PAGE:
Table 1 The X2 test of segregation ratio of fertility in NMS lines and F2 population

Note: *significant at the 0.05 probability level (c2(0.05, df=1) = 3.84)

 

1.2 Mapping the ms14 gene by SSR markers

Between parents, 2000 SSR markers were screened, and 112 of them showing clear and stable polymorphic PCR products in the F2 population were selected to construct the genetic linkage map for mapping the ms14 gene. Linkage map analysis showed that the ms14 gene and three SSR markers (BNL3971, NAU663 and BNL1897) were mapped to the same linkage group together (Figure 1). The three SSR markers were placed on one side of ms14 gene, and among them BNL3971 was most closely linked with ms14 gene at a distance of 16.7 cM. These three markers were all corresponded on Chr2 of existing linkage maps reported by Guo et al.. Therefore, it is reasonable to conclude that the ms14 gene is located on Chr2.

 

2 Discussion

2.1 The first NMS interspecific hybrid released for commercial cultivation in China

Heterotic hybrid varieties in cotton can show more than a 10%-20% yield advantage over the best conventional ones under the same cultivation conditions (Li, 2005). The commercial use of cotton heterosis in India and China is available to make emasculations and crosses by hand (Huang and Shi, 1988). In China, the area of hybrid cotton since 2000 has been around 20% of the total cotton growing area (Li, 2005). As facing lack and high cost of labor, cost of hybrid cotton seed is increasing. To solve this problem, NMS lines have been developed and extensively used in cotton production for eliminating tedious hand emasculation which systems can reduce cost of hybrid seed by almost 50% (Zhou et al., 2006). The interspecific hybrids could combine the yield of G. hirsutum and fiber quality of G. barbadense (Basu, 1996). In this research the hybrid cultivar (XinLuzhong 31) crossing Kang A to a cultivar of 601588, which has the almost same fiber quality of G. barbadense L. and have better lint percent and yield than that of G. barbadense L., was the first released interspecific in northwester of China.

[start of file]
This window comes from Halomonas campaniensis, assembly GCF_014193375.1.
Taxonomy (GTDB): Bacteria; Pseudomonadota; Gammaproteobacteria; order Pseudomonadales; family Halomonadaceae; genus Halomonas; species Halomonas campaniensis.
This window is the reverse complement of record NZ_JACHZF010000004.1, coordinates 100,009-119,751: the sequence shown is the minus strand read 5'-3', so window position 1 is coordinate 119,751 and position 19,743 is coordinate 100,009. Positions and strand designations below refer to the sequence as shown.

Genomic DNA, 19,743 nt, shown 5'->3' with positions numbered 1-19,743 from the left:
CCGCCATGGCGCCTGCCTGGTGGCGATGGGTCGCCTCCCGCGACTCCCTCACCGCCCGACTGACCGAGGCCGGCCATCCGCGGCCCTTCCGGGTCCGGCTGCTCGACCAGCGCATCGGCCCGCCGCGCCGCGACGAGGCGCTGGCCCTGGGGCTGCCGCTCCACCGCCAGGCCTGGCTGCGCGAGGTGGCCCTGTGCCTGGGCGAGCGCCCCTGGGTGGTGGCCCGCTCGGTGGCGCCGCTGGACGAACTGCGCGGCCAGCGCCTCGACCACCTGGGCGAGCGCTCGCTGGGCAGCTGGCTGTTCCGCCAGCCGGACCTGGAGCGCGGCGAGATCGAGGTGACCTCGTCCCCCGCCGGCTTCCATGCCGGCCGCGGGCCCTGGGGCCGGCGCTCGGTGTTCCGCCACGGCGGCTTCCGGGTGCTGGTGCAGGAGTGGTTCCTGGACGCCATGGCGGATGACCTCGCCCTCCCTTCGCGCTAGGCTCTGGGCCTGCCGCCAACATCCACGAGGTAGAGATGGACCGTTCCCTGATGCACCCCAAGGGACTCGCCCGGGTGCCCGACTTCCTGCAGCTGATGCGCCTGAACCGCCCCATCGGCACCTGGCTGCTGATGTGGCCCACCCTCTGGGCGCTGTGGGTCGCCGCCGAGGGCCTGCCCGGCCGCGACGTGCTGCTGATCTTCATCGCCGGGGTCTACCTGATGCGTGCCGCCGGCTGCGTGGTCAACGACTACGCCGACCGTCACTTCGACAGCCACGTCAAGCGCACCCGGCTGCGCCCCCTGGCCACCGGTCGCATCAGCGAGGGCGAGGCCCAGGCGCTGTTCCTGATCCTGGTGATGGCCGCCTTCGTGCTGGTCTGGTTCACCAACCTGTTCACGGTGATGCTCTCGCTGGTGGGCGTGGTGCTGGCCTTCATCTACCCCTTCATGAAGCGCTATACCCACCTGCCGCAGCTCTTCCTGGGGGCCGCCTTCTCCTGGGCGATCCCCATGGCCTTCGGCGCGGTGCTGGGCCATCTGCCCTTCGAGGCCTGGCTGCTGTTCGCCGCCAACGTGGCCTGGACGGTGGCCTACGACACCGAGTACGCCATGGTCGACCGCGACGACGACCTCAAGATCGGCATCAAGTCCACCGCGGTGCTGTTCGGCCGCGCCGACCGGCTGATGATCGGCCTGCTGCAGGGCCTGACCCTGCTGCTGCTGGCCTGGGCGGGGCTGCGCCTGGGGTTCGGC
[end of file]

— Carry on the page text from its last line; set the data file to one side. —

2.2 Mapping the ms14 gene with linked to SSR markers

The major use of NMS in cotton breeding is development of new inbred line and the production of F1 hybrid seed. SSR markers linked to the ms locus provide a useful approach for early identification of lines carrying the male-sterile allele without need for progeny testing. In this study, we mapped the NMS gene (ms14) on Chr2, which was flanked by three SSR markers (BNL3971, NAU663 and BNL1897). BNL3971 marker was most closely linked with the ms14 gene at a distance of 16.7 cM. During previous studies, ms5, ms8 and ms15 were located on Chr12 (Chen et al., 2009) and ms6 and ms9 were located on Chr 26 (Rhyne, 1991), thus the results supported that these genes should not be allelic with ms14. This marker will be potentially useful in marker-assisted selection programs aimed at introgressing ms alleles into elite cotton cultivars, furthermore, will also help to isolate NMS genes by map-based cloning in the future.

 

3 Materials and Methods

3.1 Plant materials